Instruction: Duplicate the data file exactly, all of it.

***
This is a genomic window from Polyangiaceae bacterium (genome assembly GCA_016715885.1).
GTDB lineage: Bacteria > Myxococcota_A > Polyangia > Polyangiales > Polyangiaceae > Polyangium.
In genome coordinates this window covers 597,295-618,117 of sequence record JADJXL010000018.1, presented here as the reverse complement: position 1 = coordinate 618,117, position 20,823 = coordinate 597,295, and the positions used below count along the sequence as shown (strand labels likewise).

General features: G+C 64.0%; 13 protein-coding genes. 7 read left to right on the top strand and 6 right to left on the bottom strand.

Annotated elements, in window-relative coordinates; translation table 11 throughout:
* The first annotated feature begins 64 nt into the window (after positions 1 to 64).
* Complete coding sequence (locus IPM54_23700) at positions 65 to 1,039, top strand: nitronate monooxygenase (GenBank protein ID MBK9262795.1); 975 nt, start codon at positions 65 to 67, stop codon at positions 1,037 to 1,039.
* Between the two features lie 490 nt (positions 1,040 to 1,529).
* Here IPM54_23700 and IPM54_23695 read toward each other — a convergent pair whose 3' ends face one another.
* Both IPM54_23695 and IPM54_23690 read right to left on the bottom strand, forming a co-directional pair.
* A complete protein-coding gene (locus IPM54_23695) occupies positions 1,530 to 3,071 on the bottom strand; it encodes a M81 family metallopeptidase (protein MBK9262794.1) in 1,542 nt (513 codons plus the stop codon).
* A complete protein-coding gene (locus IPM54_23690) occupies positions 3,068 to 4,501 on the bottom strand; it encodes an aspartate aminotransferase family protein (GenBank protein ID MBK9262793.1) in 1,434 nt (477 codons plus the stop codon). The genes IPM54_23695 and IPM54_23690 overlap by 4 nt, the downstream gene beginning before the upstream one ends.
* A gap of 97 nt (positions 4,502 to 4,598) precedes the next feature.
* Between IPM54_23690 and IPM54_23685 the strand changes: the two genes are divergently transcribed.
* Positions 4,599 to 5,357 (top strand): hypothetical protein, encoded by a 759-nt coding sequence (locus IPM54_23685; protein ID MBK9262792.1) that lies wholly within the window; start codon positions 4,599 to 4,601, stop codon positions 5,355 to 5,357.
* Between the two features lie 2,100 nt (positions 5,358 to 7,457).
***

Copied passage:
This is a genomic window from Polyangiaceae bacterium (genome assembly GCA_016715885.1).
GTDB lineage: Bacteria > Myxococcota_A > Polyangia > Polyangiales > Polyangiaceae > Polyangium.
In genome coordinates this window covers 597,295-618,117 of sequence record JADJXL010000018.1, presented here as the reverse complement: position 1 = coordinate 618,117, position 20,823 = coordinate 597,295, and the positions used below count along the sequence as shown (strand labels likewise).

General features: G+C 64.0%; 13 protein-coding genes. 7 read left to right on the top strand and 6 right to left on the bottom strand.

Annotated elements, in window-relative coordinates; translation table 11 throughout:
* The first annotated feature begins 64 nt into the window (after positions 1 to 64).
* Complete coding sequence (locus IPM54_23700) at positions 65 to 1,039, top strand: nitronate monooxygenase (GenBank protein ID MBK9262795.1); 975 nt, start codon at positions 65 to 67, stop codon at positions 1,037 to 1,039.
* Between the two features lie 490 nt (positions 1,040 to 1,529).
* Here IPM54_23700 and IPM54_23695 read toward each other — a convergent pair whose 3' ends face one another.
* Both IPM54_23695 and IPM54_23690 read right to left on the bottom strand, forming a co-directional pair.
* A complete protein-coding gene (locus IPM54_23695) occupies positions 1,530 to 3,071 on the bottom strand; it encodes a M81 family metallopeptidase (protein MBK9262794.1) in 1,542 nt (513 codons plus the stop codon).
* A complete protein-coding gene (locus IPM54_23690) occupies positions 3,068 to 4,501 on the bottom strand; it encodes an aspartate aminotransferase family protein (GenBank protein ID MBK9262793.1) in 1,434 nt (477 codons plus the stop codon). The genes IPM54_23695 and IPM54_23690 overlap by 4 nt, the downstream gene beginning before the upstream one ends.
* A gap of 97 nt (positions 4,502 to 4,598) precedes the next feature.
* Between IPM54_23690 and IPM54_23685 the strand changes: the two genes are divergently transcribed.
* Positions 4,599 to 5,357 (top strand): hypothetical protein, encoded by a 759-nt coding sequence (locus IPM54_23685; protein ID MBK9262792.1) that lies wholly within the window; start codon positions 4,599 to 4,601, stop codon positions 5,355 to 5,357.
* Between the two features lie 2,100 nt (positions 5,358 to 7,457).